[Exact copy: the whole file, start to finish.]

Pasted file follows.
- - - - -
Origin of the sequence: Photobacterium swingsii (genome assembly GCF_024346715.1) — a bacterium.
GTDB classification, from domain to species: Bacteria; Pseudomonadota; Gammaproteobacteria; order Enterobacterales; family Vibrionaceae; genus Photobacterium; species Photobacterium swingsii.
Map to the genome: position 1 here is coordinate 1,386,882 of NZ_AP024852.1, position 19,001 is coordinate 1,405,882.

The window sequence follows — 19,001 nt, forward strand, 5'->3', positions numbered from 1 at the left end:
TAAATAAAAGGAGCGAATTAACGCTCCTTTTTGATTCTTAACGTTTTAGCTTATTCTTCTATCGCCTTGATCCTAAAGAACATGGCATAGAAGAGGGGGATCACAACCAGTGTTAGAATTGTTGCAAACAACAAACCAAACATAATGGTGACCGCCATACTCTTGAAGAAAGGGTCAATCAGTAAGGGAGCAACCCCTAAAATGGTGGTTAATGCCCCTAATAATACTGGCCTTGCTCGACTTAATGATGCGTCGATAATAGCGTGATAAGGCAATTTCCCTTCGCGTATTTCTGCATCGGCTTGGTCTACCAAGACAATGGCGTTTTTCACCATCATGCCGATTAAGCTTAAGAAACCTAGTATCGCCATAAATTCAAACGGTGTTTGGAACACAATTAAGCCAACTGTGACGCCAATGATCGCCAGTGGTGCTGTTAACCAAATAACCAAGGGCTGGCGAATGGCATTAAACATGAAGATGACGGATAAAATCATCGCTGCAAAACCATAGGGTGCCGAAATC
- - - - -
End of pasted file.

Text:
Origin of the sequence: Photobacterium swingsii (genome assembly GCF_024346715.1) — a bacterium.
GTDB classification, from domain to species: Bacteria; Pseudomonadota; Gammaproteobacteria; order Enterobacterales; family Vibrionaceae; genus Photobacterium; species Photobacterium swingsii.
Map to the genome: position 1 here is coordinate 1,386,882 of NZ_AP024852.1, position 19,001 is coordinate 1,405,882.

The window sequence follows — 19,001 nt, forward strand, 5'->3', positions numbered from 1 at the left end:
TAAATAAAAGGAGCGAATTAACGCTCCTTTTTGATTCTTAACGTTTTAGCTTATTCTTCTATCGCCTTGATCCTAAAGAACATGGCATAGAAGAGGGGGATCACAACCAGTGTTAGAATTGTTGCAAACAACAAACCAAACATAATGGTGACCGCCATACTCTTGAAGAAAGGGTCAATCAGTAAGGGAGCAACCCCTAAAATGGTGGTTAATGCCCCTAATAATACTGGCCTTGCTCGACTTAATGATGCGTCGATAATAGCGTGATAAGGCAATTTCCCTTCGCGTATTTCTGCATCGGCTTGGTCTACCAAGACAATGGCGTTTTTCACCATCATGCCGATTAAGCTTAAGAAACCTAGTATCGCCATAAATTCAAACGGTGTTTGGAACACAATTAAGCCAACTGTGACGCCAATGATCGCCAGTGGTGCTGTTAACCAAATAACCAAGGGCTGGCGAATGGCATTAAACATGAAGATGACGGATAAAATCATCGCTGCAAAACCATAGGGTGCCGAAATC